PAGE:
The Road to Avernus,
Scene XI 'Ten Paces Off'

An open country.
Laurence Raby and Forrest,
Brian Aylmer and Prescot.


I've won the two tosses from Prescot;
Now hear me, and hearken and heed,
And pull that vile flower from your waistcoat,
And throw down that beast of a weed;

I'm going to give you the signal
I gave Harry Hunt at Boulogne,
The morning he met Major Bignell,
And shot him as dead as a stone;

For he must look round on his right hand
To watch the white flutter--that stops
His aim, for it takes off his sight, and
I cough while the handerkerchief drops.

And you keep both eyes on his figure,
Old fellow, and don't take them off.
You've got the sawhandled hair trigger--
You sight him and shoot when I cough.

Though God will never forgive me,
Though men make light of my name,
Though my sin and my shame outlive me,
I shall not outlast my shame.

The coward, does he mean to miss me?
His right hand shakes like a leaf;
Shall I live for my friends to hiss me,
Of fools and of knaves the chief?

Shall I live for my foes to twit me?
He has mastered his nerve again--
He is firm, he will surely hit me--
Will he reach the heart or the brain?

One long look eastward and northward--
One prayer--'Our Father which art'--
And the cough chimes in with the fourth word,
And I shoot skyward--the heart.
Last Scene.--'Exeunt.'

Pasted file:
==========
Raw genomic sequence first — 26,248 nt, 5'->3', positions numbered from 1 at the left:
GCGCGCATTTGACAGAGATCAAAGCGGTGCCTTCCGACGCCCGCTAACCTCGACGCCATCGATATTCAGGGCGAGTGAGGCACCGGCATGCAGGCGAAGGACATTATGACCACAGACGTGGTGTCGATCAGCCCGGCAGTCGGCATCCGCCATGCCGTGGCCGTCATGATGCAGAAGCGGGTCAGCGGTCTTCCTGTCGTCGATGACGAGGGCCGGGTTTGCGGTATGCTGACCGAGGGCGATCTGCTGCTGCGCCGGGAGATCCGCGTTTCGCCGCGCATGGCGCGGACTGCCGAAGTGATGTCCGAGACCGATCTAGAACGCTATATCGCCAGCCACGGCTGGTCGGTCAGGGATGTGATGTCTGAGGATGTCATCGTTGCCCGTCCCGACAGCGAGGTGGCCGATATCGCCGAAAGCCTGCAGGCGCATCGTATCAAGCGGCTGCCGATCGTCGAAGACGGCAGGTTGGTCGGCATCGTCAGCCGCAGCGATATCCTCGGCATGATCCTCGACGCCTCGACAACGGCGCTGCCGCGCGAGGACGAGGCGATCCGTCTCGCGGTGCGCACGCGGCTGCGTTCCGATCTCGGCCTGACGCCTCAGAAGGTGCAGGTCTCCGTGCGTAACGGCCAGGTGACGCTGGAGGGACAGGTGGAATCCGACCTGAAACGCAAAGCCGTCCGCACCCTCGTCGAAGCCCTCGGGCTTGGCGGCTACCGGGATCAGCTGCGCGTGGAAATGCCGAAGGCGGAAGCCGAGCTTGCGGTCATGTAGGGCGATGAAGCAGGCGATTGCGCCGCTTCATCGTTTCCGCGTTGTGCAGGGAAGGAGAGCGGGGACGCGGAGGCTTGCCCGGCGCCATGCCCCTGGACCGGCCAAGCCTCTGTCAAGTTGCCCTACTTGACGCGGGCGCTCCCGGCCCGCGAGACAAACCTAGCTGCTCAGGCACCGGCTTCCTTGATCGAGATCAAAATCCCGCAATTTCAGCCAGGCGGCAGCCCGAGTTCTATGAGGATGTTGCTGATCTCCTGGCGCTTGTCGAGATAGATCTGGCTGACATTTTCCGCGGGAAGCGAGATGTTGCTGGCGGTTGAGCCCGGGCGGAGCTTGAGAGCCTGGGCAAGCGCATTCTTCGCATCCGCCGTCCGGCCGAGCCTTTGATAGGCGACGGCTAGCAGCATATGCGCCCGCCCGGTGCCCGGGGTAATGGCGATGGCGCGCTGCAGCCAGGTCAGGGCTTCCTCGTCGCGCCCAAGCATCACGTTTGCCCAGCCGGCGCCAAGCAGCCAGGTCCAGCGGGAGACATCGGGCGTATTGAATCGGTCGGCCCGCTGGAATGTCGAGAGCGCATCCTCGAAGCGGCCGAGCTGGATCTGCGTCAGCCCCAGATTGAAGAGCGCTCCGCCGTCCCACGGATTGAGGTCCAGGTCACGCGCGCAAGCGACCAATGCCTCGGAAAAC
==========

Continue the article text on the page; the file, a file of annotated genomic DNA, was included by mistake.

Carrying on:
Where the grave-deeps rot, where the grave-dews rust,
They dug, crying, 'Earth to earth'--
Crying, 'Ashes to ashes and dust to dust'--
And what are my poor prayers worth?
Upon whom shall I call, or in whom shall I trust,
Though death were indeed new birth?

And they bid me be glad for my baby's sake,
That she suffered sinless and young--
Would they have me be glad when my breasts still ache
Where that small, soft, sweet mouth clung?
I am glad that the heart will so surely break
That has been so bitterly wrung.

He was false, they tell me, and what if he were?
I can only shudder and pray,
Pouring out my soul in a passionate prayer
For the soul that he cast away;
Was there nothing that once was created fair
In the potter's perishing clay?

It it well for the sinner that souls endure?
For the sinless soul is it well?
Does the pure child lisp to the angels pure?
And where does the strong man dwell,
If the sad assurance of priests be sure,
Or the tale that our preachers tell?

The unclean has follow'd the undefiled,
And the ill may regain the good,
And the man may be even as the little child!
We are children lost in the wood--
Lord! lead us out of this tangled wild,
Where the wise and the prudent have been beguil'd,
And only the babes have stood.
                    Adam Lindsay Gordon